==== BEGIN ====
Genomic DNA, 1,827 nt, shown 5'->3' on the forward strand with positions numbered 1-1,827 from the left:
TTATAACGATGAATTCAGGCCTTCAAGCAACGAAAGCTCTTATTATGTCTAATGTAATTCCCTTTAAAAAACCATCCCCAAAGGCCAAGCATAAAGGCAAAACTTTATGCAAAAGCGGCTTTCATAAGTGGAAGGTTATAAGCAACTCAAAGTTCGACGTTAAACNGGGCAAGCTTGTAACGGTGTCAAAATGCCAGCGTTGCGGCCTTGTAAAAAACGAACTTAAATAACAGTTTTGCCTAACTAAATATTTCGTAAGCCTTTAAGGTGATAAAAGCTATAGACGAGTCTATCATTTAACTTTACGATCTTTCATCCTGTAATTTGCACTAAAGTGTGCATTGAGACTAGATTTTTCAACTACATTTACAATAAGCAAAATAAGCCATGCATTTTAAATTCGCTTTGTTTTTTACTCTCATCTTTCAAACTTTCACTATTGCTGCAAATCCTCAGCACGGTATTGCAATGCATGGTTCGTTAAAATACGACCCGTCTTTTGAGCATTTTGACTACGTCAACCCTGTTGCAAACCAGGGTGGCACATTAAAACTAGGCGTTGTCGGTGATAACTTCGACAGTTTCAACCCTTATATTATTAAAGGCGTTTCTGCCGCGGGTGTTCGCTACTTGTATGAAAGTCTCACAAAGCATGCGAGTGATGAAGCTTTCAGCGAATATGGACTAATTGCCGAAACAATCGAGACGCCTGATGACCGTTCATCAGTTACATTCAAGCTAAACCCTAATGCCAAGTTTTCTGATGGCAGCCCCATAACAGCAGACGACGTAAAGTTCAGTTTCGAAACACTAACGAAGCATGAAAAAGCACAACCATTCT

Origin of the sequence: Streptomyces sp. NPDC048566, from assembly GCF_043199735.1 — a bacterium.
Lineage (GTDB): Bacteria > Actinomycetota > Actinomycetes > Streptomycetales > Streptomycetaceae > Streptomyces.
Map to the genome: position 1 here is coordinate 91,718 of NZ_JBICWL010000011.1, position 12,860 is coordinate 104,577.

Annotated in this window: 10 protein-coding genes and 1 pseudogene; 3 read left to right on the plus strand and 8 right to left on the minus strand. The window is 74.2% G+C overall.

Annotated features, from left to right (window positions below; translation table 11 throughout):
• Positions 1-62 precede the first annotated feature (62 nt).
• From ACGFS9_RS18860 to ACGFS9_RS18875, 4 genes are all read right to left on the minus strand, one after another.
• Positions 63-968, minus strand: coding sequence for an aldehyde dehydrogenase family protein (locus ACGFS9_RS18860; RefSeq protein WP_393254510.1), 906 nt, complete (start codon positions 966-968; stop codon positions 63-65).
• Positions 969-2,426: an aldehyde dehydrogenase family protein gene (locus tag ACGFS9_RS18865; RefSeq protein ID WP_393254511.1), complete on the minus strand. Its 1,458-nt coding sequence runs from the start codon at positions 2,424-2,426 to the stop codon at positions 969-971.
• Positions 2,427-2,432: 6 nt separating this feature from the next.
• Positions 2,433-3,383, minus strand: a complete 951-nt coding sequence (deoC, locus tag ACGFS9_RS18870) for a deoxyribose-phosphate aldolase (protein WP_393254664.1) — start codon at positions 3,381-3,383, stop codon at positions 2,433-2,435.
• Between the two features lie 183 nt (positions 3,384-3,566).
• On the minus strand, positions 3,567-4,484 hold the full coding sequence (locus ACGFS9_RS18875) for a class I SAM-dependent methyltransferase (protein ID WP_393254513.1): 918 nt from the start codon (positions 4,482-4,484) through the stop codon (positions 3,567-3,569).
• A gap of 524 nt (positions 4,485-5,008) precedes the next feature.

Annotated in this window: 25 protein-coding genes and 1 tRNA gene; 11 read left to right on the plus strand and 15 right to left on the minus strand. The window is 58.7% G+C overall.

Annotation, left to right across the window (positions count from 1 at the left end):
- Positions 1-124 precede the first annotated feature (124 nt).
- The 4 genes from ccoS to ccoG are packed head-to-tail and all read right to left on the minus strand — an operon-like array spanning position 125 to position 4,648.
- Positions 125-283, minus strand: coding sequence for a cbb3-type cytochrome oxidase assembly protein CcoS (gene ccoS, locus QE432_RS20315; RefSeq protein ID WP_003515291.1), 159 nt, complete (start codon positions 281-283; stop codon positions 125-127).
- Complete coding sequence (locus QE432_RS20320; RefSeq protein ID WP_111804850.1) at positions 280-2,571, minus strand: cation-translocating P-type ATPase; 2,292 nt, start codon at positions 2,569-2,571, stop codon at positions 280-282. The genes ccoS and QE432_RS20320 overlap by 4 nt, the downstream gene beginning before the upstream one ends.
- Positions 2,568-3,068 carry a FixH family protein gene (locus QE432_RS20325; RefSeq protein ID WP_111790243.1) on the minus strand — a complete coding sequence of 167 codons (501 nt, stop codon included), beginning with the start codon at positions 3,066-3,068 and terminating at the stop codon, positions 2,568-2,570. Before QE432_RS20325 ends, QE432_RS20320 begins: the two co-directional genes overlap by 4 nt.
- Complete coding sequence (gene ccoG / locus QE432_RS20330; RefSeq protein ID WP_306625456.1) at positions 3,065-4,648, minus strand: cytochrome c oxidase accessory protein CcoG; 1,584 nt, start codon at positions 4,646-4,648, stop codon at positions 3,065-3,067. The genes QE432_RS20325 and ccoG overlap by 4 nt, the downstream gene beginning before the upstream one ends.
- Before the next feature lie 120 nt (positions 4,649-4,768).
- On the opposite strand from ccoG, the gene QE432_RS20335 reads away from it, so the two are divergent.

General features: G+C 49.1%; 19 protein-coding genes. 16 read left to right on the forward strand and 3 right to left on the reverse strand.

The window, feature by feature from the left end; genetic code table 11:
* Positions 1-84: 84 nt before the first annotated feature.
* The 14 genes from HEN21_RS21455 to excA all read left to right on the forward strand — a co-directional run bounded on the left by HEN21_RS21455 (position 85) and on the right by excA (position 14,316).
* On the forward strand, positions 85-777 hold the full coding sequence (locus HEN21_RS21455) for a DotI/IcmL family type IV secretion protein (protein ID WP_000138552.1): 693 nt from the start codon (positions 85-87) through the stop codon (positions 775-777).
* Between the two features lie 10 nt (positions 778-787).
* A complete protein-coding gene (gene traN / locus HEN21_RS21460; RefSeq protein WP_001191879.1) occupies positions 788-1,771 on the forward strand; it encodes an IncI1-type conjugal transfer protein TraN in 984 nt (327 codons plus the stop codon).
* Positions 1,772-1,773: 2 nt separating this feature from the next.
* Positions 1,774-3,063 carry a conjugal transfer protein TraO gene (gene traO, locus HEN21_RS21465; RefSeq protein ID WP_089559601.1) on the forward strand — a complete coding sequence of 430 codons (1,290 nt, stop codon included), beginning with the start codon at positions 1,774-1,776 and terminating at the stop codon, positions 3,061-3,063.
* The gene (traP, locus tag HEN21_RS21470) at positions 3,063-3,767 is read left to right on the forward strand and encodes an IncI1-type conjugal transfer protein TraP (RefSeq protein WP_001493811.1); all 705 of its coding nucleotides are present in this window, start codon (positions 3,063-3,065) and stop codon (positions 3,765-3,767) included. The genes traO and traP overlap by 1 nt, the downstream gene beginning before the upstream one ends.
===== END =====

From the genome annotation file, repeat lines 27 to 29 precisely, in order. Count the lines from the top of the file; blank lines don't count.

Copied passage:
General features: G+C 49.1%; 19 protein-coding genes. 16 read left to right on the forward strand and 3 right to left on the reverse strand.

The window, feature by feature from the left end; genetic code table 11:
* Positions 1-84: 84 nt before the first annotated feature.